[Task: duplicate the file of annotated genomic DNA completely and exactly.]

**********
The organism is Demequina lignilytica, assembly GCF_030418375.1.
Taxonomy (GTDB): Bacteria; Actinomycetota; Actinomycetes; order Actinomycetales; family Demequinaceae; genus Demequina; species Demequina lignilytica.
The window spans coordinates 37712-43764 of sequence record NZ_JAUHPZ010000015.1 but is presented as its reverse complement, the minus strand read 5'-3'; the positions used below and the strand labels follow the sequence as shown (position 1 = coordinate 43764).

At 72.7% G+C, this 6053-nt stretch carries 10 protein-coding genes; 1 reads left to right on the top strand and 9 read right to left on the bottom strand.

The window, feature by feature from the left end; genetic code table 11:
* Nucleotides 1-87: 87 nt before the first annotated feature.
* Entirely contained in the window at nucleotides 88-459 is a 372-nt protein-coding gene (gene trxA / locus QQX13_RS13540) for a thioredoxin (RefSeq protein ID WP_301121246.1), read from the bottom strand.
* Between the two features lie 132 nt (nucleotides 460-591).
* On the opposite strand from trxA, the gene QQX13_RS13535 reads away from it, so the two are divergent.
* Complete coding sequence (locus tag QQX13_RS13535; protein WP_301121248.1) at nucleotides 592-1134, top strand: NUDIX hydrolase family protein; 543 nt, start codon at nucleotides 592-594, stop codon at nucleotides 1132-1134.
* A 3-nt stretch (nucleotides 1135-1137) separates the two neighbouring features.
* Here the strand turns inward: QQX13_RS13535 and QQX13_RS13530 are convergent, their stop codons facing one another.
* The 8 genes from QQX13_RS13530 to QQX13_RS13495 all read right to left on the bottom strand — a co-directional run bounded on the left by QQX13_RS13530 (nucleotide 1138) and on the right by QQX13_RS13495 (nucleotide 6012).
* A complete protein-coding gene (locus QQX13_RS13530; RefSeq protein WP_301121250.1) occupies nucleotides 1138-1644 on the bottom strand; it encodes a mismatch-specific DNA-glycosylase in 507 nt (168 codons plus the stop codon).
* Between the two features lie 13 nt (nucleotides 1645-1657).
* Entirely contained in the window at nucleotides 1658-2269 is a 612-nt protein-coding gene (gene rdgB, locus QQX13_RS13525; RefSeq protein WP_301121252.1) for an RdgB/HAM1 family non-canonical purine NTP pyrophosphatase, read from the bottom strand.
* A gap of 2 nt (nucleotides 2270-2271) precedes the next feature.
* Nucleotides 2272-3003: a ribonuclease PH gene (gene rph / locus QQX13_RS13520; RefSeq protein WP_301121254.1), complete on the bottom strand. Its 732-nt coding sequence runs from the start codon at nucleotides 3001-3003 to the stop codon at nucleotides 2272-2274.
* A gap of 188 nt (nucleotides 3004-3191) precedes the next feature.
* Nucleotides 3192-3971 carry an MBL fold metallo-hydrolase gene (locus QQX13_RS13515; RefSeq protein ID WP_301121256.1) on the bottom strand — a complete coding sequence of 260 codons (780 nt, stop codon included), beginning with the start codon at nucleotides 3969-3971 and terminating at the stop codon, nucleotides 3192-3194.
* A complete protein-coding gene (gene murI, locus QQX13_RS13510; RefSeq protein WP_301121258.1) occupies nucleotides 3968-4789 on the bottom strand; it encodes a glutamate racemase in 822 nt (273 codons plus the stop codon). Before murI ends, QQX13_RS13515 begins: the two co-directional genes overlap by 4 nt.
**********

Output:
The organism is Demequina lignilytica, assembly GCF_030418375.1.
Taxonomy (GTDB): Bacteria; Actinomycetota; Actinomycetes; order Actinomycetales; family Demequinaceae; genus Demequina; species Demequina lignilytica.
The window spans coordinates 37712-43764 of sequence record NZ_JAUHPZ010000015.1 but is presented as its reverse complement, the minus strand read 5'-3'; the positions used below and the strand labels follow the sequence as shown (position 1 = coordinate 43764).

At 72.7% G+C, this 6053-nt stretch carries 10 protein-coding genes; 1 reads left to right on the top strand and 9 read right to left on the bottom strand.

The window, feature by feature from the left end; genetic code table 11:
* Nucleotides 1-87: 87 nt before the first annotated feature.
* Entirely contained in the window at nucleotides 88-459 is a 372-nt protein-coding gene (gene trxA / locus QQX13_RS13540) for a thioredoxin (RefSeq protein ID WP_301121246.1), read from the bottom strand.
* Between the two features lie 132 nt (nucleotides 460-591).
* On the opposite strand from trxA, the gene QQX13_RS13535 reads away from it, so the two are divergent.
* Complete coding sequence (locus tag QQX13_RS13535; protein WP_301121248.1) at nucleotides 592-1134, top strand: NUDIX hydrolase family protein; 543 nt, start codon at nucleotides 592-594, stop codon at nucleotides 1132-1134.
* A 3-nt stretch (nucleotides 1135-1137) separates the two neighbouring features.
* Here the strand turns inward: QQX13_RS13535 and QQX13_RS13530 are convergent, their stop codons facing one another.
* The 8 genes from QQX13_RS13530 to QQX13_RS13495 all read right to left on the bottom strand — a co-directional run bounded on the left by QQX13_RS13530 (nucleotide 1138) and on the right by QQX13_RS13495 (nucleotide 6012).
* A complete protein-coding gene (locus QQX13_RS13530; RefSeq protein WP_301121250.1) occupies nucleotides 1138-1644 on the bottom strand; it encodes a mismatch-specific DNA-glycosylase in 507 nt (168 codons plus the stop codon).
* Between the two features lie 13 nt (nucleotides 1645-1657).
* Entirely contained in the window at nucleotides 1658-2269 is a 612-nt protein-coding gene (gene rdgB, locus QQX13_RS13525; RefSeq protein WP_301121252.1) for an RdgB/HAM1 family non-canonical purine NTP pyrophosphatase, read from the bottom strand.
* A gap of 2 nt (nucleotides 2270-2271) precedes the next feature.
* Nucleotides 2272-3003: a ribonuclease PH gene (gene rph / locus QQX13_RS13520; RefSeq protein WP_301121254.1), complete on the bottom strand. Its 732-nt coding sequence runs from the start codon at nucleotides 3001-3003 to the stop codon at nucleotides 2272-2274.
* A gap of 188 nt (nucleotides 3004-3191) precedes the next feature.
* Nucleotides 3192-3971 carry an MBL fold metallo-hydrolase gene (locus QQX13_RS13515; RefSeq protein ID WP_301121256.1) on the bottom strand — a complete coding sequence of 260 codons (780 nt, stop codon included), beginning with the start codon at nucleotides 3969-3971 and terminating at the stop codon, nucleotides 3192-3194.
* A complete protein-coding gene (gene murI, locus QQX13_RS13510; RefSeq protein WP_301121258.1) occupies nucleotides 3968-4789 on the bottom strand; it encodes a glutamate racemase in 822 nt (273 codons plus the stop codon). Before murI ends, QQX13_RS13515 begins: the two co-directional genes overlap by 4 nt.